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July 31, 2020, 6:12 p.m. EDT

New York said ‘action,’ but many film and TV cameras won’t get rolling until September or later

Things are at the earliest stages of reopening from pandemic lockdown, but crews and casts are eager to restart the industry

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By Joe Dziemianowicz


AFP/Getty Images
A Carnegie Deli pop-up opened for a week in 2018 in lower Manhattan to promote the Amazon Prime television series “The Marvelous Mrs. Maisel.”

New York City gave movie and television crews the Phase 4 green light on July 20, the same day professional sports teams were cleared to play without cheering (or jeering) fans in the stands — just silent cardboard cutouts. 

And while the Yankees and Mets are swinging for the fences and the Islanders and the Rangers hit the ice for an exhibition NHL game, the stars of “The Marvelous Mrs. Maisel,” “Law & Order: SVU” and “Blue Bloods” — popular New York TV shows — are still warming the bench. 

Things are progressing, though. Production offices, closed since mid-March, are opening, stars’ schedules are getting untangled and scripts are being written and fine-tuned. 

“We’ve tried to take a very measured response to the production rollout. September is when we’ll start to see some of the bigger shows come back,” said Anne del Castillo, commissioner of the Mayor’s Office of Media and Entertainment (MOME). “That will include some locations throughout New York City. 

“But even then, because of geographic limitation, it’s not like you’re going to see a hundred productions on the street,” continued del Castillo, whose office handles permits for on-location shoots. Widespread outdoor dining up-and-down New York City streets also poses a challenge for film crews, and will change the way productions are rolled out until the end of October, when the city’s street-eating initiative is due to end. As part of the rules for on-location shoots, they can’t come within 21 feet of eateries participating in the open-restaurants program without permission.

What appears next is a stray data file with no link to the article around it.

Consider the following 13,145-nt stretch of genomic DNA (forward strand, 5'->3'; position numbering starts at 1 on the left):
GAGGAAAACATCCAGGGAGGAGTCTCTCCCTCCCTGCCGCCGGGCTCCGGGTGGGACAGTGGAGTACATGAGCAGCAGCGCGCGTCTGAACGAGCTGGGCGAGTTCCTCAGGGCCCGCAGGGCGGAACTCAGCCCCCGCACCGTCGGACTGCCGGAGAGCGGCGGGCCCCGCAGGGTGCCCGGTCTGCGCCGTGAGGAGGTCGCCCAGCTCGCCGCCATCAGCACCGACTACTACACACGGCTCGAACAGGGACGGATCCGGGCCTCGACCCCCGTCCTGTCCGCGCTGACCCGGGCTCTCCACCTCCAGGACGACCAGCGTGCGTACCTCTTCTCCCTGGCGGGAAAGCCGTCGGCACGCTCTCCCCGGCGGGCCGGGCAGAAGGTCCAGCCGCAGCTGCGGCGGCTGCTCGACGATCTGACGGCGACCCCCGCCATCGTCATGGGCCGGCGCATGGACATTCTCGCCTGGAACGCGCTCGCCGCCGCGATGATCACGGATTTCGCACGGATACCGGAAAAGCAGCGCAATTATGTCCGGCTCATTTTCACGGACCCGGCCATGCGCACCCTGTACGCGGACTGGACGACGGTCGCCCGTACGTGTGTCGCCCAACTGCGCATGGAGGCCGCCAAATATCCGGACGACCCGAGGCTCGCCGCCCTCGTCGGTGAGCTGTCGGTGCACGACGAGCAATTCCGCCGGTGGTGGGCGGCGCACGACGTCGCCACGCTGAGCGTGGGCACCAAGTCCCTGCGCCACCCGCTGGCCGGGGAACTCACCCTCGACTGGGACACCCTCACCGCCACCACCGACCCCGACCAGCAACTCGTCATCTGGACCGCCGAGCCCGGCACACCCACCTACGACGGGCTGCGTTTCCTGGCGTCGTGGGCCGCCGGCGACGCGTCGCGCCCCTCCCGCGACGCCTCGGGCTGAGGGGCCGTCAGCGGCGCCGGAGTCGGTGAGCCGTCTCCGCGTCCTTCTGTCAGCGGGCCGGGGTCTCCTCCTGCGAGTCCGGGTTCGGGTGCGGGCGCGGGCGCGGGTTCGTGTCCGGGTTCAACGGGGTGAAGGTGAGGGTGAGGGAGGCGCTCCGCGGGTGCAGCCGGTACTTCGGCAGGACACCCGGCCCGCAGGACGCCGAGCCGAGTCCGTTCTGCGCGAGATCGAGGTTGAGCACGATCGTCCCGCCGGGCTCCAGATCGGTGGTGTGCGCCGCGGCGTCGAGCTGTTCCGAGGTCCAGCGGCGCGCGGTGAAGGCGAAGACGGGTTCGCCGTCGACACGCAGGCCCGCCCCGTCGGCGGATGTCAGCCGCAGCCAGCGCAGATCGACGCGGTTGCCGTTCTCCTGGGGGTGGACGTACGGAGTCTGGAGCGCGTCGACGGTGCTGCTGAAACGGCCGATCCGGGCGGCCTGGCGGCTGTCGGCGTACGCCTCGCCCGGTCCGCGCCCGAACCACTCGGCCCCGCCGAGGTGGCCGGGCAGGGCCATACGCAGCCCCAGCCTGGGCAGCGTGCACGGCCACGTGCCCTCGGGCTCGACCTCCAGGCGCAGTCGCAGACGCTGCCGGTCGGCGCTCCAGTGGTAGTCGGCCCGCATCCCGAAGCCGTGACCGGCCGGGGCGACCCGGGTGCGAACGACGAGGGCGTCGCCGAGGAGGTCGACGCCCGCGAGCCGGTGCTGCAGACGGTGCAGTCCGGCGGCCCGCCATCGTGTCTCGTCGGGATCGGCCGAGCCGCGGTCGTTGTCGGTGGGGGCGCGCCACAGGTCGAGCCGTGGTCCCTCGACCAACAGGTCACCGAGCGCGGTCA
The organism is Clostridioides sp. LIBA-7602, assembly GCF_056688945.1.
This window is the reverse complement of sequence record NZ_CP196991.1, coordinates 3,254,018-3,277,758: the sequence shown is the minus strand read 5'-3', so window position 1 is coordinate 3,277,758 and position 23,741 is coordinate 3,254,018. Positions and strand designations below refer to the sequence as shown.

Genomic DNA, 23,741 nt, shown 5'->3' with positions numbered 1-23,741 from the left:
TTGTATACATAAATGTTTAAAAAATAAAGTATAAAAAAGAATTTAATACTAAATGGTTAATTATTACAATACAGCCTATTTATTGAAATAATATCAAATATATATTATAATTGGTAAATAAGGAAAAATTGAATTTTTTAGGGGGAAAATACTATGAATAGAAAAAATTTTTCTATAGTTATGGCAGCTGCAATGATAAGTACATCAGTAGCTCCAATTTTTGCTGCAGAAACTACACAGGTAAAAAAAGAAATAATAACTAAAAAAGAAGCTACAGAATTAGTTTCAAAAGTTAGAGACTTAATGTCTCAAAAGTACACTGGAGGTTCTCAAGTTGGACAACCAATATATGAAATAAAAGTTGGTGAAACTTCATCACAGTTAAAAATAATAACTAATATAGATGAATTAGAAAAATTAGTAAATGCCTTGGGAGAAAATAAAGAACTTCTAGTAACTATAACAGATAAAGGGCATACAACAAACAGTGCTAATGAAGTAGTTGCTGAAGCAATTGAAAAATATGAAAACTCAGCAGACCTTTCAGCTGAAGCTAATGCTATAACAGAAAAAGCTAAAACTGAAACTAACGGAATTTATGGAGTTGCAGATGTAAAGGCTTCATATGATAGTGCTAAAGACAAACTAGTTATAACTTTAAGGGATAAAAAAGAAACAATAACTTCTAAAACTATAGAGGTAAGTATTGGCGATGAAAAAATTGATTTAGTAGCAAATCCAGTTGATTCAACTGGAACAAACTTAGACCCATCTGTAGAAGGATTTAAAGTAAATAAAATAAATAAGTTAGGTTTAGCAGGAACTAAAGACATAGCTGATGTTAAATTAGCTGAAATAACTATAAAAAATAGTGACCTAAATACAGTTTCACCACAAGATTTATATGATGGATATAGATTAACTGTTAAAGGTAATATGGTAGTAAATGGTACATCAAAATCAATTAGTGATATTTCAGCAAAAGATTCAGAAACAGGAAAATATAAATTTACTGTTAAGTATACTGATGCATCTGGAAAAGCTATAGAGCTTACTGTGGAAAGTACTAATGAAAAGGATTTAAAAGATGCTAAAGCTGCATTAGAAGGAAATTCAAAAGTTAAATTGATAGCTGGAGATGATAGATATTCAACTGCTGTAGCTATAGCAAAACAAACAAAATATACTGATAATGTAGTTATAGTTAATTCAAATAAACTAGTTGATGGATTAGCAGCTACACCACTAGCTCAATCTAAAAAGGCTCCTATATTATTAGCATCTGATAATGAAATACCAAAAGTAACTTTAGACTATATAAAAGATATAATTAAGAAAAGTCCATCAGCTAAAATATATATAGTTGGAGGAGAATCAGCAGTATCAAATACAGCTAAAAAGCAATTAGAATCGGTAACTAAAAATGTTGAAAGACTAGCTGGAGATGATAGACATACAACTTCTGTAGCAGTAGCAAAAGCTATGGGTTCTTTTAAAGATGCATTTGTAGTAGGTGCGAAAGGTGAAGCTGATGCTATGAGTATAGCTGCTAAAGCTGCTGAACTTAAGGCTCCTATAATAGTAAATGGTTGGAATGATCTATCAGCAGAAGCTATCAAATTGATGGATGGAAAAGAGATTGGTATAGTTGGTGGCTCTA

When it comes to people and businesses, “New York is so dense. We’re trying to share the streets. We can’t have shows filming on top of open restaurants,” she said. 

As of July 27, a maximum of 50 cast and crew are allowed for shoots on public property, which is double the number in the previous protocols. “I know a group of filmmakers making music videos who haven’t taken their foot off the gas,” Mitchell-Brown said, adding that they observed Phase 3 maximums and social distancing and safety guidelines. “They were in the Lower East Side. They were in Queens.”

Currently, no more than two cameras, three lighting stands, and five vehicles may be used for shooting through Oct. 31. In addition al-fresco dining, on-location shoots can’t get in the way of hospitals and COVID-19 testing centers to ensure 24/7 access.

“Right now,” del Castillo said, “we’re all just trying to figure out what all the constraints are.” 

They already know what the stakes are. 

In January, in response to an article about New York-based productions, Flo Mitchell-Brown, Chair of New York Production Alliance, which promotes and supports various facets of production, noted that “New York state is now the nation’s second-leading location for TV and film, behind only California, home of Hollywood.” 


Getty Images
William Baldwin filmed on location in Brooklyn for “Blowtorch” in 2012.

In 2019, roughly 200 productions applied for the state’s film tax credit, created more than 250,000 jobs and generated $4.8 billion in new spending, Mitchell-Brown said. 

See: New York metropolitan area lost nearly 1.5 million jobs in June, the most of any U.S. city

Figures from MOME show that New York City TV and film production was at an all-time high pre-pandemic, generating more than $60 billion in annual direct economic activity for the city and $3 billion in tax revenue. There were 80 TV series and 300 films being shot in the city before COVID hit, putting more than 100,000 New Yorkers to work. More than 2,000 local small businesses are supported by film and TV production.

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